told Morning Report people should make contact as soon as possible.

"We'd like to get ahead of their issues becoming more acute than what they already are.

"So the first thing we try and do is see if we can help people maintain or retain their existing accommodation by addressing any requirements around rent or arrears or any issues with the house they're currently in."

If someone told Work and Income they were homeless, it would speak to emergency housing providers to get them a place, if one was available.

"People should approach us straight away so that we can look see what assistance we can provide.

"There's a number of things that we would do - we'd make referrals to existing emergency housing providers

"The second thing that we would do is that we would look to see if there's any short term accommodation that we can provide them such as motels or hotels."

-"We would do our absolute best to find everybody who needs accommodation, accommodation"- Carl Crafar on Morning Report 9 min 1 sec

Mr Crafar said a motel stay was limited to seven days but that should be enough time to sort out some sort of longer term housing.

But Labour Party leader Andrew Little doubted Work and Income could help people with serious housing needs.

He told Morning Report many had been to Work and Income and not received assistance.

"Many of them are in a state where, if they're living in a car or living in a garage with their kids, they've already been beaten down by the system.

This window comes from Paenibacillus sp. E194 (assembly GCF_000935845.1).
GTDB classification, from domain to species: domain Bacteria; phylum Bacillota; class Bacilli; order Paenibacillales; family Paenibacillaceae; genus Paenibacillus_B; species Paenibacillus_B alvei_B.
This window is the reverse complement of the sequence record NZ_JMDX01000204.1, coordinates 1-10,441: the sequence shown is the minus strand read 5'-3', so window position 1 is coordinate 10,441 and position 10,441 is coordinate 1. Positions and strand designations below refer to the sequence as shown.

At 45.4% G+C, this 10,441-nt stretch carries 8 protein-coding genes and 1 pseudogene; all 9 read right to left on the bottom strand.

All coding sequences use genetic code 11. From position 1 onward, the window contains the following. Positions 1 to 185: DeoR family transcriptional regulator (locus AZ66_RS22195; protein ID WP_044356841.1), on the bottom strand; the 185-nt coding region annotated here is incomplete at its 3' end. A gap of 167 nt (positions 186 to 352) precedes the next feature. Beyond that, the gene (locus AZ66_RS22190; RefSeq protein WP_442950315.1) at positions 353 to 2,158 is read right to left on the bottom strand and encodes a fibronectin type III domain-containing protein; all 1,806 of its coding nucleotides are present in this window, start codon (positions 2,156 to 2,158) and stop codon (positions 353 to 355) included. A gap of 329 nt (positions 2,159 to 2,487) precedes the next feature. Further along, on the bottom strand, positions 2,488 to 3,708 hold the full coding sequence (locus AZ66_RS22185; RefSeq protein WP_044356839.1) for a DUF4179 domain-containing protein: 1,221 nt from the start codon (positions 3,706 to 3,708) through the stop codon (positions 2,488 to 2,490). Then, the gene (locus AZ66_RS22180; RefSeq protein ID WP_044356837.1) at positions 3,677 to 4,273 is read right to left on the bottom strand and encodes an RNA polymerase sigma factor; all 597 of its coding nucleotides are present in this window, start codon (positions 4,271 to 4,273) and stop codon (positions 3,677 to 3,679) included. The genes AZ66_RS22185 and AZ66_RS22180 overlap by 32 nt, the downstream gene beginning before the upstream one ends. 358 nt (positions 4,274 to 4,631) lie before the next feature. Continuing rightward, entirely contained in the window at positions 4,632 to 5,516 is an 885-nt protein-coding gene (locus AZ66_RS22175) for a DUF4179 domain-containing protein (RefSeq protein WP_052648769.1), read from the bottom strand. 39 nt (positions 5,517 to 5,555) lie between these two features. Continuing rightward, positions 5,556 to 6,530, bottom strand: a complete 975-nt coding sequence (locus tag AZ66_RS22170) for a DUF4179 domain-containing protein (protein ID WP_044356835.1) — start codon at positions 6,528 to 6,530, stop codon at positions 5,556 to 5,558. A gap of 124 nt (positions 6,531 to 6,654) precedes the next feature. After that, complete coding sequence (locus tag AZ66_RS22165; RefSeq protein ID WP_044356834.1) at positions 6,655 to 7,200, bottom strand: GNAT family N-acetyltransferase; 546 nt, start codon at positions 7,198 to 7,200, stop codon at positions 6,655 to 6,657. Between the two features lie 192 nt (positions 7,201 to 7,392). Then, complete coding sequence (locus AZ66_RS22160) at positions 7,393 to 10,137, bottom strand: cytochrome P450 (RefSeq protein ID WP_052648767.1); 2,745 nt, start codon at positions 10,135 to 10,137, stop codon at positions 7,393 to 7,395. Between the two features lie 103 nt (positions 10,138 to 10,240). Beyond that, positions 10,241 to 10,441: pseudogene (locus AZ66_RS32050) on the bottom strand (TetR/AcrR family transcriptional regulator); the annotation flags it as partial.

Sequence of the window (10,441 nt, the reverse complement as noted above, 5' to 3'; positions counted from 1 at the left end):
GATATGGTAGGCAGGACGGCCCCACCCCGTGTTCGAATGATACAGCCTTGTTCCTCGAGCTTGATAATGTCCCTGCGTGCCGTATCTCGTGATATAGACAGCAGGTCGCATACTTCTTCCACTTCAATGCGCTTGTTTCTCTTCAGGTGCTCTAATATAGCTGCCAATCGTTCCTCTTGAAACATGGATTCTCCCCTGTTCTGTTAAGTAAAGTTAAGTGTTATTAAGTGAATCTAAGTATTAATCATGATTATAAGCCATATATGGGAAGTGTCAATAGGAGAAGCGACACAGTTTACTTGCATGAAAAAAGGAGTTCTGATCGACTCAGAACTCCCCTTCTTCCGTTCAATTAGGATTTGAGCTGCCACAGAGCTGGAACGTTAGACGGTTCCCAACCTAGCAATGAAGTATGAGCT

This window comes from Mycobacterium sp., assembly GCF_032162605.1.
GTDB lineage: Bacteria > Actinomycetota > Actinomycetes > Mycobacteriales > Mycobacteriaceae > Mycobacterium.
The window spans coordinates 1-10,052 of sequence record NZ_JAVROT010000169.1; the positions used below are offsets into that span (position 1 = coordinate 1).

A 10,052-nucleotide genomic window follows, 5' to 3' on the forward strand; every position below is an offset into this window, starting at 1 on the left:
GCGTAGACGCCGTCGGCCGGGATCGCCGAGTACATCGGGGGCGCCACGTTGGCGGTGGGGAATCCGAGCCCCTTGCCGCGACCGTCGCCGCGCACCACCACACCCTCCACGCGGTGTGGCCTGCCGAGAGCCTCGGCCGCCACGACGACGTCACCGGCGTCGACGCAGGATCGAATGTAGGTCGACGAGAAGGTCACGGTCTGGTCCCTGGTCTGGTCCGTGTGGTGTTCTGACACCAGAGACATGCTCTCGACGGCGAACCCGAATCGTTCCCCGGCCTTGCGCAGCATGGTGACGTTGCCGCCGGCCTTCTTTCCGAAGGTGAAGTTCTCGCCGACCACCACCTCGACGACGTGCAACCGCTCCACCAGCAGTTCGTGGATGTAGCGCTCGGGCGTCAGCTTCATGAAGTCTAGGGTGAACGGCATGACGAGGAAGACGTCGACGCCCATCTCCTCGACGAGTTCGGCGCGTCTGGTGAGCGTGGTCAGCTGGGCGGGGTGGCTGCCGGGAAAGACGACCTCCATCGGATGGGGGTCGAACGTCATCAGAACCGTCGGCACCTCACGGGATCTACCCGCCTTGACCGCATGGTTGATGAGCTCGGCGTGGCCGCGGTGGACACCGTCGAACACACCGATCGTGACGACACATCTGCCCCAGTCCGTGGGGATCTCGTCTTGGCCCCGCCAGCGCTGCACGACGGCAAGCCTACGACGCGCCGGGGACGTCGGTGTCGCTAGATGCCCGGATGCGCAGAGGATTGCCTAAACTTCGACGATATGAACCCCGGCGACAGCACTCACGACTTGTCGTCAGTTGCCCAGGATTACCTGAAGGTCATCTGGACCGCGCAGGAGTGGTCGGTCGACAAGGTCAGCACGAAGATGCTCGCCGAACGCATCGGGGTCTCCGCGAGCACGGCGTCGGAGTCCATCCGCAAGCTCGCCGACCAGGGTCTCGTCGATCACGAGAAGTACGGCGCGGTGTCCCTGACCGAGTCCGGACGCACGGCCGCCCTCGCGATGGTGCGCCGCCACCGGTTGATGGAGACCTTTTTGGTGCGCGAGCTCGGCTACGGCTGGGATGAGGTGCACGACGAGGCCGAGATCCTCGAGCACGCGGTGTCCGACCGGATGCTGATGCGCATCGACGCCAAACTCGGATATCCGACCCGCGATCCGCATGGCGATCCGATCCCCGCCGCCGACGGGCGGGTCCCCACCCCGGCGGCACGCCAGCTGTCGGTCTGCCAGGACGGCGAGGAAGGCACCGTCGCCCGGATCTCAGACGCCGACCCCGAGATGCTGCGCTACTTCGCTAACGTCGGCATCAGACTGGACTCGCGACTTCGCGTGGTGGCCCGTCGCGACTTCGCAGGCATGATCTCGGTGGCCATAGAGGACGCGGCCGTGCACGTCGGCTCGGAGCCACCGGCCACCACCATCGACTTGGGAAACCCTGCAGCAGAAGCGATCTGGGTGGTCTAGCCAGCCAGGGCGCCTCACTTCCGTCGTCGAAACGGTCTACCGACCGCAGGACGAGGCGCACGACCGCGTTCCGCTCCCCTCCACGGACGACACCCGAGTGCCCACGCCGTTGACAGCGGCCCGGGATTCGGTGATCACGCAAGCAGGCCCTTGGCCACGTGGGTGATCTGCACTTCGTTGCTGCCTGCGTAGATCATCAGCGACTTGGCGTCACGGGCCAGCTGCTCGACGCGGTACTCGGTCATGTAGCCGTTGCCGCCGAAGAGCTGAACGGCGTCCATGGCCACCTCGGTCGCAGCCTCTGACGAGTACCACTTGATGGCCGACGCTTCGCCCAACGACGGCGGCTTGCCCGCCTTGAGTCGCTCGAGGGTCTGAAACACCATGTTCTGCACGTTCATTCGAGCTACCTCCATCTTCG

"So simply saying 'trot on off to the nearest WINZ office and they'll get it sorted out' - it simply isn't going to happen."
"The government needs more housing" - Andrew Little on Morning Report 6 min 52 sec

Mr Little said the long-term solution was for the Government to provide more houses and, in the short term, Work and Income should work with all housing providers to find homes for people in serious need.

Latest figures from WINZ show 428 people across the country were recorded as saying they were homeless in the month of March.

However that figure is far too conservative, according to chief executive of advocacy group Lifewise, Moira Lawler.

She said there was a tidal wave of homelessness in Auckland that was too big for Work and Income, which was desperately under-resourced.

The reality was there were not enough places to shelter people and many would give up after waiting months or years for housing or for benefits to be approved.